Fact Sheet

Great Smoky Mountains National Park

North Carolina and Tennessee

Smokey Mountains

Given the park’s year-round moderate climate, hiking is especially popular.

© Chris Swartwood/Aurora Photos

Overview

Straddling the North Carolina-Tennessee border, Great Smoky Mountains National Park is world-renowned for its biodiversity. More than 19,000 species share these 800 square miles of forest—the biggest concentration in an area its size in a temperate climate. The most iconic is the black bear, the symbol of the Smokies. About 1,500 live in the park—roughly two bears per square mile. The chance to spot one, in forests awash with wildflowers year-round, helped to draw more than 11 million visitors last year, more than any other national park.

Established in 1934, the park is also a window into southern Appalachian Mountains culture. Over hundreds of years, the Cherokee tribe, miners, loggers, and mountain homesteaders called it home. Nearly 80 of the buildings they constructed are still standing, nine of which are listed on the National Register of Historic Places.

Unfortunately, with millions of visitors comes substantial wear and tear. Great Smoky Mountains National Park has an estimated $233 million in deferred maintenance needs.

Smokey Mountains cabin

Building repairs account for $17.8 million of the park's $233 million maintenance backlog.

© Wray Sinclair/Aurora Photos

Maintenance challenges

Over 75 percent of needed repairs are associated with the road network. The park maintains over 200 miles of paved roads, tunnels, and bridges that allow visitors to traverse the mountainous landscape. Overuse and age have left the road network with over $175 million in needed maintenance.

Newfound Gap Road (U.S. 441), which bisects the park and offers breathtaking views and access to popular trailheads, requires $24.7 million in upgrades and repairs. Just south, Clingmans Dome Road, which climbs to one of the highest peaks in the Smokies, requires $3.4 million.

Aging buildings are another primary concern. The park’s headquarters is more than 75 years old and requires $5 million to repair its wooden structure and upgrade its heating and cooling systems. In the face of budget shortfalls, the National Park Service (NPS) has deferred this project for over 25 years. The nearby Sugarlands Visitor Center, a key destination that houses exhibits on wildlife, geology, and history, is in disrepair and needs to be totally reconstructed.1 Across the park in the Cades Cove Historic District, NPS needs nearly $350,000 to rehabilitate churches, a working grist mill, barns, smokehouses, and other 18th- and 19th-century structures.2 The repairs are part of $38 million in deferred maintenance for all historic sites.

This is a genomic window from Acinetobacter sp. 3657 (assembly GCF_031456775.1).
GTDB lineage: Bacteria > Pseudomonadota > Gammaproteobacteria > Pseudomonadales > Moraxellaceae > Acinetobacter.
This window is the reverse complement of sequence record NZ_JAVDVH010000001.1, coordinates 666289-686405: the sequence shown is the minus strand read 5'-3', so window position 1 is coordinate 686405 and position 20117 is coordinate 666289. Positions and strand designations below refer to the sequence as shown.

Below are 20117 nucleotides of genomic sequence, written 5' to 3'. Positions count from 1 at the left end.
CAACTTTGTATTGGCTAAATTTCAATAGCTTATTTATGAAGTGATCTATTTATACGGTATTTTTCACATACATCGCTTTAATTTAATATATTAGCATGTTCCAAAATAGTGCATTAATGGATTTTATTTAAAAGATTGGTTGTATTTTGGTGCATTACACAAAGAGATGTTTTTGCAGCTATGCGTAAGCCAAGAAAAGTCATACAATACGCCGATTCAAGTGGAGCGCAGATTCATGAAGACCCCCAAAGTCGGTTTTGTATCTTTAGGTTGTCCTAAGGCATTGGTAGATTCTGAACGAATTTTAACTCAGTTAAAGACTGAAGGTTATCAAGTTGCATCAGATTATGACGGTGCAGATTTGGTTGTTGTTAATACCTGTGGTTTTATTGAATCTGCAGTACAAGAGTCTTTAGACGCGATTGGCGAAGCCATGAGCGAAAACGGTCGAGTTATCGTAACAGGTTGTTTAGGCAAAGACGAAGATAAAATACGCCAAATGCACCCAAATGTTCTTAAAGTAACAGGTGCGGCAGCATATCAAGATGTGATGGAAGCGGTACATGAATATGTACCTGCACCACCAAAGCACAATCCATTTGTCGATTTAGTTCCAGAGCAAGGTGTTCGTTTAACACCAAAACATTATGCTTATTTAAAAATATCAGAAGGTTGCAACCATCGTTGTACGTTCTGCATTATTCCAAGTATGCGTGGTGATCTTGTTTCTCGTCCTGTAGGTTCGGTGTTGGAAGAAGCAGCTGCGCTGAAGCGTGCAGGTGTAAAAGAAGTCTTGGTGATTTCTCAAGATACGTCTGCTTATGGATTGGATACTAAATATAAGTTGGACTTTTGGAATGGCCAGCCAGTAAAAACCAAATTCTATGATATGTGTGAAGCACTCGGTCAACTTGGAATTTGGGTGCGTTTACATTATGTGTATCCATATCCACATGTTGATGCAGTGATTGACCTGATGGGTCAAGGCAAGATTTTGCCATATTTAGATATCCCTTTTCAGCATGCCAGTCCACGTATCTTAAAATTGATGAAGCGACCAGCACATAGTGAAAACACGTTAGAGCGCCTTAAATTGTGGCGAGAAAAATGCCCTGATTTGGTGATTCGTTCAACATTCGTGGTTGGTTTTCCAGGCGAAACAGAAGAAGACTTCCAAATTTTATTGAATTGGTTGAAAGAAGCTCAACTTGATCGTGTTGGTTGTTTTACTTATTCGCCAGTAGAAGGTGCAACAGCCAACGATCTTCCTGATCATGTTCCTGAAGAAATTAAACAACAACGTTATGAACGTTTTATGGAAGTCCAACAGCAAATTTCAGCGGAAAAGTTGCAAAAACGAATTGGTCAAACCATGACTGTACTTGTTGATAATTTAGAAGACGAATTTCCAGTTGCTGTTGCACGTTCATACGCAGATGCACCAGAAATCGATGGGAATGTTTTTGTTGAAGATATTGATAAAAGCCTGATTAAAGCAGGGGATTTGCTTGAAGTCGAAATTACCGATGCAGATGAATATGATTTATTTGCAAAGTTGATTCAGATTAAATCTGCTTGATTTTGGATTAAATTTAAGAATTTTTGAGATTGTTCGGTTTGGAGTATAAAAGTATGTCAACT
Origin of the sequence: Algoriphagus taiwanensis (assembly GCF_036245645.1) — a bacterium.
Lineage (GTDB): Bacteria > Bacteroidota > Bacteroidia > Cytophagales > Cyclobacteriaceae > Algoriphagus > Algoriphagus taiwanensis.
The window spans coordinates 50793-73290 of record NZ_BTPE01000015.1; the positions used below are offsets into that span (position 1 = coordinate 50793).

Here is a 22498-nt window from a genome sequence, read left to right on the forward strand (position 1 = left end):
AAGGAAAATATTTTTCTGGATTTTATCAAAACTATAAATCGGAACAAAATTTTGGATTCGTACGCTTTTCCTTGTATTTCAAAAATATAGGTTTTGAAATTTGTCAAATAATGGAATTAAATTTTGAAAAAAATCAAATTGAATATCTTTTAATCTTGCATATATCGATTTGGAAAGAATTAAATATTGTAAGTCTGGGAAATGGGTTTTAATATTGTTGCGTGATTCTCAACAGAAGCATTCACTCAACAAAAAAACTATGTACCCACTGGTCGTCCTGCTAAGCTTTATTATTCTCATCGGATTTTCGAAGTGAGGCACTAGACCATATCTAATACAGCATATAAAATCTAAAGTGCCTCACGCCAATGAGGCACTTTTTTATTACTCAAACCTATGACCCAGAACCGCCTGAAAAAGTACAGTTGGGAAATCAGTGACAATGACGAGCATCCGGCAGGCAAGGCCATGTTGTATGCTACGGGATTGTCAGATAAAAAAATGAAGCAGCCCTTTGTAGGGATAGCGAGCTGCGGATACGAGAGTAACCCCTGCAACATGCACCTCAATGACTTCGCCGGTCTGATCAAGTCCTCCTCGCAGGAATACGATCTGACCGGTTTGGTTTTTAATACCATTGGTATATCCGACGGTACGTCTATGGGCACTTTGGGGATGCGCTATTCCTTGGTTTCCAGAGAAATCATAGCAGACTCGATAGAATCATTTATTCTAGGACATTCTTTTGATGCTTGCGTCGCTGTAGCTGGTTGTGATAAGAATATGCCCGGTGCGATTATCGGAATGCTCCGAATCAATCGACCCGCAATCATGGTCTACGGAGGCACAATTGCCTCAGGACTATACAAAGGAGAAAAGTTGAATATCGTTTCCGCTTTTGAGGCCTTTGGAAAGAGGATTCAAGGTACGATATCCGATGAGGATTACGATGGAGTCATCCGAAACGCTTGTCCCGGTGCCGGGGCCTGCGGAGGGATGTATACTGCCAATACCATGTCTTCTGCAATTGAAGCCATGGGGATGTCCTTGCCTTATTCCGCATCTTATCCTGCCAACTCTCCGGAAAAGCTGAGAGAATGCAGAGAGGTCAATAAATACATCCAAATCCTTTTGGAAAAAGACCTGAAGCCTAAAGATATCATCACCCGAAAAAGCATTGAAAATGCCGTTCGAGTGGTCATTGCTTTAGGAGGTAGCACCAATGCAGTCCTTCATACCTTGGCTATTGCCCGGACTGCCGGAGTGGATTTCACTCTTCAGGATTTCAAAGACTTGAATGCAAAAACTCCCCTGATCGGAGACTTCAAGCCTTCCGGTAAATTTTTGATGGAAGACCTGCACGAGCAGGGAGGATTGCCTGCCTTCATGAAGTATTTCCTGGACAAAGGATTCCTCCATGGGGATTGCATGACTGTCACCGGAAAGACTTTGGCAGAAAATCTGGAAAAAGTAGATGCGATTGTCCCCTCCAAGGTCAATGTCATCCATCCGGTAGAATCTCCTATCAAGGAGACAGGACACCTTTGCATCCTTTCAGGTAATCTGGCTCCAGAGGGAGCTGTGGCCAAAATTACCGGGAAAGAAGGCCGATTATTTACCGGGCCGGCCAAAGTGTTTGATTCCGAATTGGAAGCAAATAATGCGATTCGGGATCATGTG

Given the park’s year-round moderate climate, hiking is especially popular. But heavy use has worn down trails, and repairing them will cost $17.4 million. Restrooms at trailheads, campgrounds, and key destinations have aging water systems; fixing them, and ensuring adequate water for visitors, is a priority for park staff. These repairs and upgrades will require nearly $13 million.

The Great Smoky Mountains National Park is vital to my business. …However, disregarding needed infrastructure repairs in the Smokies to the tune of $230 million could have the potential to disrupt our business and others who work in our industry. Without working roads, bridges, and trails, many of our patrons could go elsewhere.Ed McAllister, owner of River Sports Outfitters

Recommendations

To address the maintenance needs at Great Smoky Mountains and other NPS sites in North Carolina, Tennessee, and across the country, Congress  should:

  • Ensure that infrastructure initiatives include provisions to address park  maintenance.
  • Provide dedicated annual federal funding for park infrastructure needs.
  • Enact innovative policy reforms to ensure that deferred maintenance does not escalate.
  • Direct more highway funding to the maintenance of park roads, bridges, and tunnels.
  • Create more opportunities for public-private collaboration and donations to support the  parks.

Great Smoky Mountains National Park Facts

Fiscal year 2015

Visitor spending

$873.9 million

Jobs created by visitor spending

13,700

Economic output

$1.2 billion

Labor income

$396.2 million

Visits (calendar year 2016)

11,312,786

Deferred maintenance

$233.1 million

Sources: National Park Service, “Annual Visitation Reports by Years: 2006 to 2016,” accessed Feb. 17, 2017, https://irma.nps.gov/Stats/SSRSReports/National%20Reports/Annual%20Visitation%20By%20Park%20(1979%20-%20Last%20Calendar%20Year); National Park Service, “Visitor Spending Effects,” accessed Aug. 22, 2016, https://www.nps.gov/subjects/socialscience/vse.htm; National Park Service, “NPS Deferred Maintenance Reports,” accessed Aug. 19, 2016, https://www.nps.gov/subjects/plandesignconstruct/defermain.htm; Pew converted NPS data from this webpage and other NPS sources into a searchable database.

© 2017 The Pew Charitable Trusts

The Pew Charitable Trusts works alongside the National Parks Conservation Association, the National Trust for Historic Preservation, and other national and local groups to ensure that our national park resources are maintained and protected for future generations to enjoy.

Endnotes

  1. FSUNews.com, “Mountain of budget backlog repairs pile up in Smokies,” accessed April 19, 2017, http://www.fsunews.com/story/news/2015/04/06/smoky-mountains-maintenance/25386639/
  2. Ibid.

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Monique O'Grady

Officer, Communications

202.540.6336